I believe in life. I believe we are a part of nature and not apart from nature. As such we have everything to learn from life; who we are, how we came to be and what is our role here. You see, I am a biologist and biology is the study of life. Some people ask me when I became a biologist. I have been a biologist my whole life, for as long as I can remember, but I think it started when I was five. I caught frogs in kindergarten during recess with my friend Joey Landgraf. That spring, I put frog eggs into a paper cup, brought them home and put them into my goldfish bowl. They hatched into tadpoles and I watched them lose their tails, grow legs and turn into frogs. Later, much later, I studied DNA, genetics and the complexities of gene expression in plants, and I have never lost my wonder or sense of awe or beauty for life. In fact, it has only increased and deepened.
I now ask my students to consider the question; What is life?, in fifty words or less. While it sounds simple, the diversity and complexity of life abounds with contradictions and exceptions which mock naïve definitions. So I have had to come up with my own, which I still consider insufficient, but evolving. It goes like this –
“Life is an information processing system capable of replication with variation mediated by metabolism through biochemistry in an aqueous environment and subjected to selection in the stochastic chance and necessity consequential from the big bang resulting in perceptions of beauty, knowledge, truth, love, consciousness, free will, morality, self, and life.”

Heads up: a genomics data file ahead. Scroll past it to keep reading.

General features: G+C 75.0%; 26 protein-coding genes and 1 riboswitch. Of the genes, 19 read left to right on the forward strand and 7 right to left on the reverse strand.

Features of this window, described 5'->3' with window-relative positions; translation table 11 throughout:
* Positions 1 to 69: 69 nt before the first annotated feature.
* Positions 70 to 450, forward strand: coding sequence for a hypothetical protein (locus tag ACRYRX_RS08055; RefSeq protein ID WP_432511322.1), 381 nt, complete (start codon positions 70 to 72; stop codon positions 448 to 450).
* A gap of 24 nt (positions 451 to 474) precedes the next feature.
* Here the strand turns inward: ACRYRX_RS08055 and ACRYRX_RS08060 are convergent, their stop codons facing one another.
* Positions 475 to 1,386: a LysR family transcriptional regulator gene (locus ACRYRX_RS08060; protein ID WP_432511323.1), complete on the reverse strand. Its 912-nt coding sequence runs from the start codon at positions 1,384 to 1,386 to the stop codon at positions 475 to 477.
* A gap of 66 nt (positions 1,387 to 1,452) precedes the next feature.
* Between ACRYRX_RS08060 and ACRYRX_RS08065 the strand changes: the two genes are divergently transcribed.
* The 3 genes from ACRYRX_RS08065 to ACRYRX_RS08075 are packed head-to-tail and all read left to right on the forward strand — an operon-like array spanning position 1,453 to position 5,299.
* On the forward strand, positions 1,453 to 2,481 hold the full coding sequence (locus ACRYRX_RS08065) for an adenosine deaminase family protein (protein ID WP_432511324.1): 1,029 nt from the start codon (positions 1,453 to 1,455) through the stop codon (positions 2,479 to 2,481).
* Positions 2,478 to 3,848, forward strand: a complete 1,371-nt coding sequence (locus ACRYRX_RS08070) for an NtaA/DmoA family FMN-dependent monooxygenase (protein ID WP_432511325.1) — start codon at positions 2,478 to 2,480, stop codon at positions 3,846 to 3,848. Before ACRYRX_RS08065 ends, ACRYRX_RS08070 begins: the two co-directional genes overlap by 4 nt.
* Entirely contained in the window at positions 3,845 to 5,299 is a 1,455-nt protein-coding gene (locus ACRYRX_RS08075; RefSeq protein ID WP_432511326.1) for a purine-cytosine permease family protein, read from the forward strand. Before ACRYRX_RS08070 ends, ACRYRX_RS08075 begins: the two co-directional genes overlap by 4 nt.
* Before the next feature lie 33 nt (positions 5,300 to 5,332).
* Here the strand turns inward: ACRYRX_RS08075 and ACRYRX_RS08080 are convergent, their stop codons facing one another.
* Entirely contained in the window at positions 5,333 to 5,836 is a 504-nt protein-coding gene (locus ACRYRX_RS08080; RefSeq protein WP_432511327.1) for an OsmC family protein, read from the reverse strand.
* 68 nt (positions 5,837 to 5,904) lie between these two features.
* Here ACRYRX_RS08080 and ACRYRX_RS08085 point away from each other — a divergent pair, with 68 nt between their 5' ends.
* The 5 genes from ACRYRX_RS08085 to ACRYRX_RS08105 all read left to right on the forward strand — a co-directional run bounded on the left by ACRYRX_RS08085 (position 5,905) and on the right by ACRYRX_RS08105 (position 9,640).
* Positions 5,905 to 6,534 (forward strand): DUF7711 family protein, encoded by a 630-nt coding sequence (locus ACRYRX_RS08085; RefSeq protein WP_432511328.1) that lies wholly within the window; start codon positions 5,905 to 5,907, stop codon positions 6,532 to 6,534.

As a lifeist, I believe in life and the study of life. Through this lens we can understand the Torah, the Bible, the Quran, the Vedas and the Tao Te Ching. I believe that life would show us the superficial nature of racism, sexism and other xenophobias. There are a lot of sayings and quotes about life and I am sure you know many of them; life is short, life is precious, life is what you make it, but I still like the one by Abraham Lincoln because life teaches us also about death, as a part of the process of life.
And in the end it’s not the years in your life that count; it’s the life in your years – Abraham Lincoln
I believe that life can also teach us everything we need to know about politics and government, war and peace, economics and money, art and artists, sex and love, family, relationships and the mystery of children. We might also learn about frogs. I wonder where is Joey now.